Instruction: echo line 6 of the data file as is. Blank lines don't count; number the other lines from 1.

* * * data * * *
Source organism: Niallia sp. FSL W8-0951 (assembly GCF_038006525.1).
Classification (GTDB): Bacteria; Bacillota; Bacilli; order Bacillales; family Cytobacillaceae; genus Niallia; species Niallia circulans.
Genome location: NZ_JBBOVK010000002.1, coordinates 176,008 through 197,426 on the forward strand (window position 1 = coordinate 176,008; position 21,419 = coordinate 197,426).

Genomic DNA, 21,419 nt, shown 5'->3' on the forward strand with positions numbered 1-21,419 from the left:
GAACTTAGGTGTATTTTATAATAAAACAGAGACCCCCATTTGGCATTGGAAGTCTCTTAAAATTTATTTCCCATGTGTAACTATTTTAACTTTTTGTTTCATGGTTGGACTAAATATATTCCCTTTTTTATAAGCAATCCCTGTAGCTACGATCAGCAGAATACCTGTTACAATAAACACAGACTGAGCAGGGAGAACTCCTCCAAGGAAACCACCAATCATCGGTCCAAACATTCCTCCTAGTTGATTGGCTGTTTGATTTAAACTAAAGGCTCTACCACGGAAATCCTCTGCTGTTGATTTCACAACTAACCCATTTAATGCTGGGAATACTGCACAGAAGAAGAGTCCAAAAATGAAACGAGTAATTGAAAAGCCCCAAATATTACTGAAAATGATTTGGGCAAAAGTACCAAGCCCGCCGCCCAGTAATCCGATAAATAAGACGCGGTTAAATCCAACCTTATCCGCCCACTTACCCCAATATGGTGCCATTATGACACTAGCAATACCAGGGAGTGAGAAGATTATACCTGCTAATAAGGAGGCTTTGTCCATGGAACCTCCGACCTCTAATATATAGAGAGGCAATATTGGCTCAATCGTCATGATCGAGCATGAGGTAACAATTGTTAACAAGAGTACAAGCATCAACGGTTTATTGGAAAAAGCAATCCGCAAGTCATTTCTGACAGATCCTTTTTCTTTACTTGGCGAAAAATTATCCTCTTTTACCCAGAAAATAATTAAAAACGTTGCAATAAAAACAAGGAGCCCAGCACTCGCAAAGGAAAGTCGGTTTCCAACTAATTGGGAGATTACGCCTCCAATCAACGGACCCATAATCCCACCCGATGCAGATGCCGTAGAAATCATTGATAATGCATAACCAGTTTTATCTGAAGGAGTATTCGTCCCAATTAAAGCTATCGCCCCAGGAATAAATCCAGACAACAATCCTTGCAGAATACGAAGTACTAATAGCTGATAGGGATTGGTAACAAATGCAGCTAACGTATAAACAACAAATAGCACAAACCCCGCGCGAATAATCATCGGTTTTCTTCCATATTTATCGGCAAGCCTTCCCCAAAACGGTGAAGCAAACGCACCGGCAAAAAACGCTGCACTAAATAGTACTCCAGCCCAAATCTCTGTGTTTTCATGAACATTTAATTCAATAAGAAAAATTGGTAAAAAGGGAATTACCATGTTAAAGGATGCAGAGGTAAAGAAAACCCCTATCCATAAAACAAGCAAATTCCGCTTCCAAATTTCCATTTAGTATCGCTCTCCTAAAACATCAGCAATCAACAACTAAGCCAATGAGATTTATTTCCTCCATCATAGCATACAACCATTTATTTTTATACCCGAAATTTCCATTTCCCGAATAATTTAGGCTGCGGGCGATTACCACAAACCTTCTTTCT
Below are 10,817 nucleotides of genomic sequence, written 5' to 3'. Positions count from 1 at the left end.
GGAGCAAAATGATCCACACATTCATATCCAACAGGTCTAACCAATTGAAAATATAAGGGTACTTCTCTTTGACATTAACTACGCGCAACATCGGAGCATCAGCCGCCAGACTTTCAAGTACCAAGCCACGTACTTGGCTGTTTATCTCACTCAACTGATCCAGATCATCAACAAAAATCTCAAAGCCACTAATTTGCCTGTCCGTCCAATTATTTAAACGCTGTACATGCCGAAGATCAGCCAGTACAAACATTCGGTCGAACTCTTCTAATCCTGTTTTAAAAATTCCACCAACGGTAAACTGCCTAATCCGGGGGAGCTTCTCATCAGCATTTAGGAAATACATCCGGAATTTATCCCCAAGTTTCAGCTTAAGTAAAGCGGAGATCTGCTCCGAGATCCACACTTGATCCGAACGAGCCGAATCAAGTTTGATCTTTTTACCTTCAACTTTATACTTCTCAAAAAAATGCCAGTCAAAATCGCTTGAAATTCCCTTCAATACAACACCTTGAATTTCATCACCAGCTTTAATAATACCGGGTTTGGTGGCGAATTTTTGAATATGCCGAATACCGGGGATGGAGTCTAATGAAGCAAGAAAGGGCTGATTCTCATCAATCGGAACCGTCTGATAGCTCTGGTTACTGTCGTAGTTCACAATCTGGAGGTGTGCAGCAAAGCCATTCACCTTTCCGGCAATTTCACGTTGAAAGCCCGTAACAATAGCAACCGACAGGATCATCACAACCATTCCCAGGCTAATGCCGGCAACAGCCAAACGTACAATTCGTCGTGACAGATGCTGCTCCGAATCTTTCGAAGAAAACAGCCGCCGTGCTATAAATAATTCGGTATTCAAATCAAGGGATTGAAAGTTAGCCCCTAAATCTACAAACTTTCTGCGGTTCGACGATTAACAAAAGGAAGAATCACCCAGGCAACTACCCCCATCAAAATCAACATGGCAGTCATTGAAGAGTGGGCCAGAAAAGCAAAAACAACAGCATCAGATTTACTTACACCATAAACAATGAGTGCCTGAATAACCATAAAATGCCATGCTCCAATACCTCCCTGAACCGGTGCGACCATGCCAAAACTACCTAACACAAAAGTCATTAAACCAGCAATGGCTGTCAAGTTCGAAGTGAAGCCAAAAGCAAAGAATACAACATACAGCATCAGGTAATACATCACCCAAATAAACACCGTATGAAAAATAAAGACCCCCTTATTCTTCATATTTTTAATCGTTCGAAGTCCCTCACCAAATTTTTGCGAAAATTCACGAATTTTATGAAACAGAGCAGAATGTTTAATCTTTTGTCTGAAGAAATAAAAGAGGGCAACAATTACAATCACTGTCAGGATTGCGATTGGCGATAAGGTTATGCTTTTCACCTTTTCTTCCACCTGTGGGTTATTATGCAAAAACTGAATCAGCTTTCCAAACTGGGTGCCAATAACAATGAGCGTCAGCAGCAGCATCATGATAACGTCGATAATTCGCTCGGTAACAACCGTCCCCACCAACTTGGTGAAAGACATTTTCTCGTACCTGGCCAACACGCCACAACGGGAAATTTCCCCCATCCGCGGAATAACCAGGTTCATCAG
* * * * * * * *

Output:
Below are 10,817 nucleotides of genomic sequence, written 5' to 3'. Positions count from 1 at the left end.